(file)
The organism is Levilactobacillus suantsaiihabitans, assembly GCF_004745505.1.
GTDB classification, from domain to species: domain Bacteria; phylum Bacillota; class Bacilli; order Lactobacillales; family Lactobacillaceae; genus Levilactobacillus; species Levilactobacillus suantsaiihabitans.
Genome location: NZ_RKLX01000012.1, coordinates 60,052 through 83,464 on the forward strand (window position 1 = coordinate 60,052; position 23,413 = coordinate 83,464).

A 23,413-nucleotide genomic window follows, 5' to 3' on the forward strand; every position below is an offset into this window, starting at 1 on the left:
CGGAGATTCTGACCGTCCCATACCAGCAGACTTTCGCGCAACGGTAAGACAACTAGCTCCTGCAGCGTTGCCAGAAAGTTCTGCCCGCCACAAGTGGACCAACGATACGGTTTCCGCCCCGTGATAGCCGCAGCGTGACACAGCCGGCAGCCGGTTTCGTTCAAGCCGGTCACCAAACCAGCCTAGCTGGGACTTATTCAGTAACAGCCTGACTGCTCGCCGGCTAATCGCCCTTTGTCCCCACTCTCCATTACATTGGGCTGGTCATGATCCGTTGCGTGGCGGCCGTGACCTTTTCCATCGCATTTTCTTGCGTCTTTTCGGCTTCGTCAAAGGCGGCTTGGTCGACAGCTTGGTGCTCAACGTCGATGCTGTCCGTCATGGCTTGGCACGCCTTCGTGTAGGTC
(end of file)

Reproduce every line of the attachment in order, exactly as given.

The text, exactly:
The organism is Levilactobacillus suantsaiihabitans, assembly GCF_004745505.1.
GTDB classification, from domain to species: domain Bacteria; phylum Bacillota; class Bacilli; order Lactobacillales; family Lactobacillaceae; genus Levilactobacillus; species Levilactobacillus suantsaiihabitans.
Genome location: NZ_RKLX01000012.1, coordinates 60,052 through 83,464 on the forward strand (window position 1 = coordinate 60,052; position 23,413 = coordinate 83,464).

A 23,413-nucleotide genomic window follows, 5' to 3' on the forward strand; every position below is an offset into this window, starting at 1 on the left:
CGGAGATTCTGACCGTCCCATACCAGCAGACTTTCGCGCAACGGTAAGACAACTAGCTCCTGCAGCGTTGCCAGAAAGTTCTGCCCGCCACAAGTGGACCAACGATACGGTTTCCGCCCCGTGATAGCCGCAGCGTGACACAGCCGGCAGCCGGTTTCGTTCAAGCCGGTCACCAAACCAGCCTAGCTGGGACTTATTCAGTAACAGCCTGACTGCTCGCCGGCTAATCGCCCTTTGTCCCCACTCTCCATTACATTGGGCTGGTCATGATCCGTTGCGTGGCGGCCGTGACCTTTTCCATCGCATTTTCTTGCGTCTTTTCGGCTTCGTCAAAGGCGGCTTGGTCGACAGCTTGGTGCTCAACGTCGATGCTGTCCGTCATGGCTTGGCACGCCTTCGTGTAGGTC